Re-Imagining the Church: the Triumph of the Cross 2018

For some, today will be coloured chiefly by the liturgy as we celebrate the Triumph or Exaltation of the Cross. For others, there will be a remembrance of the death of Dante, surely among the greatest of all poets and Christian thinkers. For those who dwell in monasteries, especially those who serve as cook, there will be some more worldly concerns as we begin the winter fast. The link between all three is membership of the Church. The liturgy for this day reminds us very firmly of the central mystery of our faith, the death and resurrection of Jesus Christ; Dante’s vast, imaginative sweep gives expression to centuries of meditation on that same mystery, while the monastic cook ensures that we feel in our flesh something of what that mystery demands. All well and good, but for many more, if they think about the Church at all, it will be to ask what is being done about the abuse scandals in the absence of any coherent answer from the pope and bishops beyond an exhortation to prayer and penance and the promise of a synod of bishops some months hence. As some have pointed out, asking the laity to do penance for what is largely a sin of clergy and religious strikes something of a false note. Of course we recognize that we are all involved, that our membership of the Church means we have a collective responsibility, but I do not think it works out in quite the way that those outside the Church assume. If we spend too much time on what we’d like the Church to be, we shall be in danger of missing or misunderstanding what she actually is. We need to do a little re-imagining, and I think today’s feast is an encouragement to do so.

Today’s gospel ends with the words

God sent his Son into the world
not to condemn the world,
but so that through him the world might be saved. (John 3.17)

Have we lost sight of that in our preoccupation with how we would like the Church to be? So many of the disputes within the Catholic Church tend to be an attempt to refashion the Church according to our own notions. We would like the Church to be ‘traditional’. The problem with that is that we tend to interpret the word according to our own ideas, locating the ‘perfect’ Church in a particular time and form, ignoring all the rest. Alternatively, we would like the Church to be ‘liberal’. The problem with that is that our ideas may stray quite far from the teaching of the Church, leading us into heresy of one kind or another. We forget what today’s feast and today’s gospel insist upon: the Church exists to bring us all to salvation. Sometimes it can be helpful to take a step back, as it were, from our own experience of the Church and ask how the Church’s mission might best be accomplished in the world in which we live and why she is as she is. Her structures will not change overnight; the Truth she teaches will not change, although the way in which she presents it may (just think how much we have learned about the universe since Dante wrote of ‘the Love that moves the sun and lesser stars’!). Above all, human nature remains essentially the same. Our re-imagining of the Church must take account of all these. Perhaps what we most need at this time is humility and a willingness to let go of our own ideas. The problems we confront, from environmental pollution to Artificial Intelligence and its as yet undreamed-of ramifications, will stretch us, no doubt about that. But in the midst of it all, at the very centre of whatever worlds there are, stands the Cross, unmoving. That gives us hope. It also provides the impetus to question, to reflect, to pray.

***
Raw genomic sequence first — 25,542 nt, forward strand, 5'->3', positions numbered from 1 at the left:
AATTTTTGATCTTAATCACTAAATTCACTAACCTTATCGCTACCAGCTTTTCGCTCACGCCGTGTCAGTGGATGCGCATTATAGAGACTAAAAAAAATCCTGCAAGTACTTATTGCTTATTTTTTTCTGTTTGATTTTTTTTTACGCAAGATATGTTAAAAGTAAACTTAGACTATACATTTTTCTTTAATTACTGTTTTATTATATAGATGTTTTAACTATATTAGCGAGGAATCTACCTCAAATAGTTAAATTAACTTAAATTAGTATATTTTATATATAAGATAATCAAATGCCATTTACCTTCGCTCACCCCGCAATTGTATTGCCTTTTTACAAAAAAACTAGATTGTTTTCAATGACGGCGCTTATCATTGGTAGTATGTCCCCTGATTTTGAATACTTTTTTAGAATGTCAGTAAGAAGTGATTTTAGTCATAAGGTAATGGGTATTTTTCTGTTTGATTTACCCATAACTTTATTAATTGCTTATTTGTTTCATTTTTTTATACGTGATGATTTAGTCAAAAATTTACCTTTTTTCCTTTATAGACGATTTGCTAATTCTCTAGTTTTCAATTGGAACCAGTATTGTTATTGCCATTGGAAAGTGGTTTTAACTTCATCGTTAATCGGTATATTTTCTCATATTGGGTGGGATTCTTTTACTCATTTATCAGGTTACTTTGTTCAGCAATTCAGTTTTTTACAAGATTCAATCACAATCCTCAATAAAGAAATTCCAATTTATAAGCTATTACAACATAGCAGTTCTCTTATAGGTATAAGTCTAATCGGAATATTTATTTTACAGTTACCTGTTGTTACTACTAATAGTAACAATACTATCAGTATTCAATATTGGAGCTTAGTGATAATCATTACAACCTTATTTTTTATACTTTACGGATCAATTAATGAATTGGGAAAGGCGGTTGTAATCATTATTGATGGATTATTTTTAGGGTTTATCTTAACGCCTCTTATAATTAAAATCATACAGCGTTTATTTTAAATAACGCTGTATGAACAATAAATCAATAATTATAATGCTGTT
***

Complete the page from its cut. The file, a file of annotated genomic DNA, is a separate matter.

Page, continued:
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Exaltation of the Cross 2015

This feast marks the turn of the Benedictine year when we begin the winter fast and our preparation for Lent and Easter. It is a hinge, just as the cross itself is a hinge. Today, when our processional cross is adorned with bay leaves as a sign of Christ’s victory, we find it easier than during Holy Week to grasp what a great victory was won on the wood of the cross. We no longer see only suffering and death but new life and hope born of Christ’s sacrifice. Can we go further and relate that to our own experience? How often have moments of failure and despair turned out to be a spring-board to something better. That does not mean that we deny or make light of them. Just as Jesus’ honesty on the cross led him to question his Father, so we must be honest in our turn. The prayer wrenched from the heart of our being is a true prayer and one that goes straight to the heart of God. Today we rejoice in Christ’s victory, the transformation of suffering and death, and we claim it for our own:

[Deus] Qui salutem humani generis in ligno crucis constituisti:
ut, unde mors oriebatur, inde vita resurgeret:
et qui in ligno vincebat, in ligno quoque vinceretur. . .